Oklahoma is expected to have right leaning turnout on Super Tuesday after a massive increase in new voter registration and an unusual amount of party affiliation switches, according to the state board of elections’ new numbers.
It's expected to be a red-letter year for Oklahoma voting. According to the state board of elections, more than 30,000 new voters have registered for the Oklahoma primary since January 15.
More than 43,000 early ballots were cast as of 11 a.m. Saturday. The amount nearly doubled the total amount in the 2012 election. Elections board secretary Paul Ziriax said they’re expecting the final count to rival 2008 numbers, which had a much higher voter turn-out.
“The turnout that we will see on Tuesday pales in comparison to the turnout we'll see in November for the presidential election,” he said.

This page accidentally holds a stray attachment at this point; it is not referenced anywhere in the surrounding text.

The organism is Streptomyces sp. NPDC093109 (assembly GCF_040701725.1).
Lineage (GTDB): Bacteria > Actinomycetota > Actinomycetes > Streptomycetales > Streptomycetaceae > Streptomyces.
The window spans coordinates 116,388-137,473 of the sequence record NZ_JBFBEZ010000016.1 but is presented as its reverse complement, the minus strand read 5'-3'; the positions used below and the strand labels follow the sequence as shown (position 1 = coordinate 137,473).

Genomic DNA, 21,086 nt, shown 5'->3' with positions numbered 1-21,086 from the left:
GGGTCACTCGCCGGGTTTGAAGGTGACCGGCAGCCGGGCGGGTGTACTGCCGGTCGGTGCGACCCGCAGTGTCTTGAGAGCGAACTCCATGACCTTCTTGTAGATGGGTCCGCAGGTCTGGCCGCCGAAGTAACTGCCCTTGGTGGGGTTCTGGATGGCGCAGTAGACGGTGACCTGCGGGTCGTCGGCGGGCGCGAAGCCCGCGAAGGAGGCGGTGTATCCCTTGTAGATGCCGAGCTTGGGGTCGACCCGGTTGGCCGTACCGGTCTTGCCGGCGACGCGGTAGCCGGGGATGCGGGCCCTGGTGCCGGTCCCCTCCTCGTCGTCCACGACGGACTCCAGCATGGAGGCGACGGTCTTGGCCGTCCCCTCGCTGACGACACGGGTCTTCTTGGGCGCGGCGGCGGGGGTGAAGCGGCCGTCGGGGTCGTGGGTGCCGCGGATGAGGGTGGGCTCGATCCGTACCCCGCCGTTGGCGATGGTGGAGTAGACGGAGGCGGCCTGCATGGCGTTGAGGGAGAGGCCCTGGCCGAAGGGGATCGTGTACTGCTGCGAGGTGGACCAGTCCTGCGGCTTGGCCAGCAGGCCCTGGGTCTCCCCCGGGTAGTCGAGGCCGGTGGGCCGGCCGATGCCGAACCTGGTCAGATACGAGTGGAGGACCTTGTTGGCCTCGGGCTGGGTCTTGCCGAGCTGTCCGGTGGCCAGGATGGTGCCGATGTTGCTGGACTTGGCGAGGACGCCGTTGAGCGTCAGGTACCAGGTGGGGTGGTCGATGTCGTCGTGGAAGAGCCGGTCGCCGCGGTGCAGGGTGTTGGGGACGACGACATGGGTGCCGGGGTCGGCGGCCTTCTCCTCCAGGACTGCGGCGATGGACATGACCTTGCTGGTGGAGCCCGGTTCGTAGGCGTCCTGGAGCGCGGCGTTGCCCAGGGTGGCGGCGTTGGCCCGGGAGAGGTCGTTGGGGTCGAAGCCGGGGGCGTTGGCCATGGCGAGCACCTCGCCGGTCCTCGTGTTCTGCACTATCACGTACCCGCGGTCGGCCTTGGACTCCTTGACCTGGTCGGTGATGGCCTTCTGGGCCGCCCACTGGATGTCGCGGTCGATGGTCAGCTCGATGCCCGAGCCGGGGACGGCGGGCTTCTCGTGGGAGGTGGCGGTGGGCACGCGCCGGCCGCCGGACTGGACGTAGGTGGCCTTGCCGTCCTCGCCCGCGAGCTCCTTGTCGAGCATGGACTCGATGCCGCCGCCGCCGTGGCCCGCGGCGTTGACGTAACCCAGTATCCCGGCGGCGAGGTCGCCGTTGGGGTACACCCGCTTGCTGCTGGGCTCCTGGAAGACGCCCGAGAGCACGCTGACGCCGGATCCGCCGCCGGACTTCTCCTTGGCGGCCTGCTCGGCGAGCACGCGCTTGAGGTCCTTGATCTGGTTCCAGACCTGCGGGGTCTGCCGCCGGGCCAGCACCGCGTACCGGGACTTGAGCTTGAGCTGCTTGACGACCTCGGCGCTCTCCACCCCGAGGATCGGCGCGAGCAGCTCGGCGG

He added the board has also seen a spike in new Republican voters, which isn’t entirely unexpected. Oklahoma is a solid red state having not elected a Democratic president since voting for Lyndon B. Johnson in 1964.
But it's how the Grand Old Party is getting a boost that has some scratching their heads.
“About 8,300 people have executed some sort of party change,” Ziriax said. “It's a lot of voters.”
According to data from the board, nearly 1,000 independent voters got off the fence to the right and 2,800 Democrats traded in their party. Ziriax said the board doesn’t track demographics of party switches, only the raw amount.
Some analysts call the increase in voters the Trump effect. His campaign has brought in hundreds of supporters who say the GOP no longer represents them. Others call it the outsider effect with both Trump and Sanders influencing new voters to turn out to vote.
When asked if the board knew why voters were changing parties, Ziriax said he didn’t know, but did add he was confident the board would be able to handle the increased turnout.